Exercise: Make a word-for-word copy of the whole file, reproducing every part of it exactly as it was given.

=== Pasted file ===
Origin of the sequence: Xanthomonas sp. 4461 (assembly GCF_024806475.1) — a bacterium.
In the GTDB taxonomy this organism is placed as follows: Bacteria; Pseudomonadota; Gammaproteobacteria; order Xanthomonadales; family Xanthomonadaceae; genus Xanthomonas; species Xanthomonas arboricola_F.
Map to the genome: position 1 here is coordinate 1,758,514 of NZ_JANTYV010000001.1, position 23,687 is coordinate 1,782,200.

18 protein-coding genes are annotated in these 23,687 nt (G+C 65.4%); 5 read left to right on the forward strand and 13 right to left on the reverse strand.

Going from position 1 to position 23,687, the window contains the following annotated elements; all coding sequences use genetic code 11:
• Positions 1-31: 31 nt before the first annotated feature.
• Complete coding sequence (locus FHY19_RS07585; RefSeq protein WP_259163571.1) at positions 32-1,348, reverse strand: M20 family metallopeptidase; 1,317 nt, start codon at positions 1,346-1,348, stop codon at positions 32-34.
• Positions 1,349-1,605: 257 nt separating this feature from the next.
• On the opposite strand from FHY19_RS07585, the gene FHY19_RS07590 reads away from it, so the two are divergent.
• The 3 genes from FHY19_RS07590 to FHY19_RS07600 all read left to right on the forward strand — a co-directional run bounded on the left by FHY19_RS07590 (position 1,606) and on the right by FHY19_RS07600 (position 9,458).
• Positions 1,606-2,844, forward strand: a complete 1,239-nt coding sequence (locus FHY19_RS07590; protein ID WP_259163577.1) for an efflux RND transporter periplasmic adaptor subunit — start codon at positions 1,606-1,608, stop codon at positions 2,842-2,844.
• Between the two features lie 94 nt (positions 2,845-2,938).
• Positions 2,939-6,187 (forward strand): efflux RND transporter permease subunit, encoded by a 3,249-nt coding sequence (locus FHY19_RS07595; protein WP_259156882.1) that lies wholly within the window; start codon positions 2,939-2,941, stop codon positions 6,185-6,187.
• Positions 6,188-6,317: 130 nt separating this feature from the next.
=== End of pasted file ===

Origin of the sequence: Xanthomonas sp. 4461 (assembly GCF_024806475.1) — a bacterium.
In the GTDB taxonomy this organism is placed as follows: Bacteria; Pseudomonadota; Gammaproteobacteria; order Xanthomonadales; family Xanthomonadaceae; genus Xanthomonas; species Xanthomonas arboricola_F.
Map to the genome: position 1 here is coordinate 1,758,514 of NZ_JANTYV010000001.1, position 23,687 is coordinate 1,782,200.

18 protein-coding genes are annotated in these 23,687 nt (G+C 65.4%); 5 read left to right on the forward strand and 13 right to left on the reverse strand.

Going from position 1 to position 23,687, the window contains the following annotated elements; all coding sequences use genetic code 11:
• Positions 1-31: 31 nt before the first annotated feature.
• Complete coding sequence (locus FHY19_RS07585; RefSeq protein WP_259163571.1) at positions 32-1,348, reverse strand: M20 family metallopeptidase; 1,317 nt, start codon at positions 1,346-1,348, stop codon at positions 32-34.
• Positions 1,349-1,605: 257 nt separating this feature from the next.
• On the opposite strand from FHY19_RS07585, the gene FHY19_RS07590 reads away from it, so the two are divergent.
• The 3 genes from FHY19_RS07590 to FHY19_RS07600 all read left to right on the forward strand — a co-directional run bounded on the left by FHY19_RS07590 (position 1,606) and on the right by FHY19_RS07600 (position 9,458).
• Positions 1,606-2,844, forward strand: a complete 1,239-nt coding sequence (locus FHY19_RS07590; protein ID WP_259163577.1) for an efflux RND transporter periplasmic adaptor subunit — start codon at positions 1,606-1,608, stop codon at positions 2,842-2,844.
• Between the two features lie 94 nt (positions 2,845-2,938).
• Positions 2,939-6,187 (forward strand): efflux RND transporter permease subunit, encoded by a 3,249-nt coding sequence (locus FHY19_RS07595; protein WP_259156882.1) that lies wholly within the window; start codon positions 2,939-2,941, stop codon positions 6,185-6,187.
• Positions 6,188-6,317: 130 nt separating this feature from the next.